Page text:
John Tierney: Now that sounds astonishing, but how does that happen that in a field that people just get so set in their ways? The incentives are all the wrong way, it’s the wrong people looking at it?
Gary Taubes: The people doing the science, the hard science are different than, so you’ve got, say, at any one point in time 1,000 physicians or 10,000 physicians or by today, every physician in every medical clinic in the world having to prescribe medications to treat their ever-growing number of patients with diabetes. There are standards of care that have been created by the diabetes associations, I think always with the best interest of patients in mind. I don’t think corruption or industry influence plays any major role.
And yet, what you learn about the science, so it has kind of no mechanism by which it can enter into the conversation. So I could come along as a journalist and say, let me talk to everyone in the field. Let me read the literature going back to, in this case, the 18th century and let’s see if mistakes were made. But the diabetes associations and the government agencies that fund this research and that promote therapies for the disease have no mechanisms by which to do that. There’s never a place where they can say, even with Nathan saying we have to have an adult conversation, well, the adult conversation should be, what have we missed, and how do we change?
John Tierney: What did they miss and what should they be looking at now and what should diabetics be doing based on your research?
Gary Taubes: As soon as I say this, it’s funny, I used to give lectures on obesity and I would go 45 minutes into the lecture without mentioning the word carbohydrate. Because as soon as you mention the word carbohydrate, especially in medical schools, and I’ve given, I don’t know, a dozen grand rounds, that suddenly physicians who have been following me completely along the way saying, hey, this is a really bright guy and these are really interesting ideas and I’ve never thought of it like this. And then you mention the word carbohydrate and they think, oh, he’s one of these Atkins guys or now he’s one of these keto guys and then they sort of shut down and stop listening.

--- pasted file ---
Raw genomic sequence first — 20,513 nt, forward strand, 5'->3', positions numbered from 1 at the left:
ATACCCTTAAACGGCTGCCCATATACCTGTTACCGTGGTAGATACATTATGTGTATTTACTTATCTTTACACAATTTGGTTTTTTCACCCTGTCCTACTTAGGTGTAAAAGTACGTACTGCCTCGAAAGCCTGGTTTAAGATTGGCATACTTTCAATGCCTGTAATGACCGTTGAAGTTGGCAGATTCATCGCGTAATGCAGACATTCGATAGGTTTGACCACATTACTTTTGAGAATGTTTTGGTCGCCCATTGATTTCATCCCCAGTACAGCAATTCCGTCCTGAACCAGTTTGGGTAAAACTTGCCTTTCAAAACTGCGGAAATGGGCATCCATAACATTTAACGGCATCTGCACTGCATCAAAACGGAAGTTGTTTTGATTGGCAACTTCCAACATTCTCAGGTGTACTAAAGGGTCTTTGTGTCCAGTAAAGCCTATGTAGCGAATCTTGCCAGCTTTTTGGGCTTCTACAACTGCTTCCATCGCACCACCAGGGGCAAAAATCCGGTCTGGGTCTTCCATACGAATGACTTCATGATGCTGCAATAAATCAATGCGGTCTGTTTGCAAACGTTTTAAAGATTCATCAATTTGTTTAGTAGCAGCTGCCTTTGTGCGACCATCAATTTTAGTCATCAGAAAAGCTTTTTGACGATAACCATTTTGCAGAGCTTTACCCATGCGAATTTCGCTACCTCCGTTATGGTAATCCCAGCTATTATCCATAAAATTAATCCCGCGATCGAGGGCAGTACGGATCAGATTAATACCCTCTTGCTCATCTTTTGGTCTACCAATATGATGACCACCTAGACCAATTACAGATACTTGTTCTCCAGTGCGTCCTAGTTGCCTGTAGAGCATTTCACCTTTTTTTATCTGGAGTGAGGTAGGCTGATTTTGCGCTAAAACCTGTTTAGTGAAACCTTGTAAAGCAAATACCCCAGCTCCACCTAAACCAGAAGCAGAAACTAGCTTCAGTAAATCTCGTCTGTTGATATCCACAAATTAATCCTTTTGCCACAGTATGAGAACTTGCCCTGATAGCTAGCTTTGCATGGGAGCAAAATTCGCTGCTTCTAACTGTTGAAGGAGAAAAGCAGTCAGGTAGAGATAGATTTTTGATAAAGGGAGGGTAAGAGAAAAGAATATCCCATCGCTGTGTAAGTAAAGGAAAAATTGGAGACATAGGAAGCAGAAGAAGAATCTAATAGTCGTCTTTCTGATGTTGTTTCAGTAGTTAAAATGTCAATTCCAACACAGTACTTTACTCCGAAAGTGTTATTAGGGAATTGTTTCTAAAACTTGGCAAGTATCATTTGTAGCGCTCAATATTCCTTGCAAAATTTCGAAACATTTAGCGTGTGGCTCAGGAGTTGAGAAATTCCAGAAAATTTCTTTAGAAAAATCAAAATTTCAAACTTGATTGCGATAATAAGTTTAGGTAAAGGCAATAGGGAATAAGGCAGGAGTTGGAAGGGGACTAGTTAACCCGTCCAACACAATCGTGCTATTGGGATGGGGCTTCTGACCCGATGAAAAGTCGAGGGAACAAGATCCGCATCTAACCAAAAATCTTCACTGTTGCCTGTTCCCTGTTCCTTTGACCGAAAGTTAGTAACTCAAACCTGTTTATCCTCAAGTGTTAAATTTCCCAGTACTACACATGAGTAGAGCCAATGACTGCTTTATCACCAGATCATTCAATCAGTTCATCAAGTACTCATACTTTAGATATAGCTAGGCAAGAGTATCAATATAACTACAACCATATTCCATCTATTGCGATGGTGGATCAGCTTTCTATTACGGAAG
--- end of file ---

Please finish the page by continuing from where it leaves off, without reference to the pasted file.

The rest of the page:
The disorder is fundamentally an inability to safely metabolize the carbohydrates in the diet. So type 1 diabetes is an insulin deficiency disorder and type 2 diabetes is a disorder where the liver is resistant. It’s a fundamental organ resistant to the hormone insulin, so you have to secrete ever more insulin to have it do its job, and then all kinds of deleterious consequences result. The immediate problem, I mean, the whole homeostatic system of the human body is out of whack in these diseases, but the immediate problem is high blood sugar. And the high blood sugar is a response initially to the carbohydrate content of the diet. So the very first successful attempt to treat this disorder was a British doctor telling his formerly obese diabetic patient in 1797, not just basically to live on fatty meat and green vegetables. It was in effect a ketogenic diet or an Atkins diet circa 1797 and it worked.
And this British physician, John Rollo, published a pamphlet about it and he distributed it to doctors throughout the United Kingdom. And he says if you have diabetic patients, try it with them and let’s see if it’s reproducible. And for the most part it was. And throughout the 19th century, this was a standard of care. That means every major diabetes specialist, and there weren’t a lot of them because it was a rare disease in the 19th century, but every major one in the UK, in Germany, France, Italy, the United States used this what they call the animal diet to keep the disease under control. And for patients with what today we would call type 2, it worked. It kept the disease under control. And that’s the approach that they left out. So the simplest way to think about it is here you have a disease where you can’t metabolize the carbohydrate content of the diet safely, then you don’t eat carbohydrates. And my other books have sort of documented how this kind of simplistic concept got tagged a fad diet and a dangerous diet because one of the things that happens is it’s what’s called ketogenics. So you up your production of these molecules called ketones by the liver, which your brain then uses for fuel, but it’s sort of one preconception after another that then caused them to turn away from the obvious dietary approach for the disease.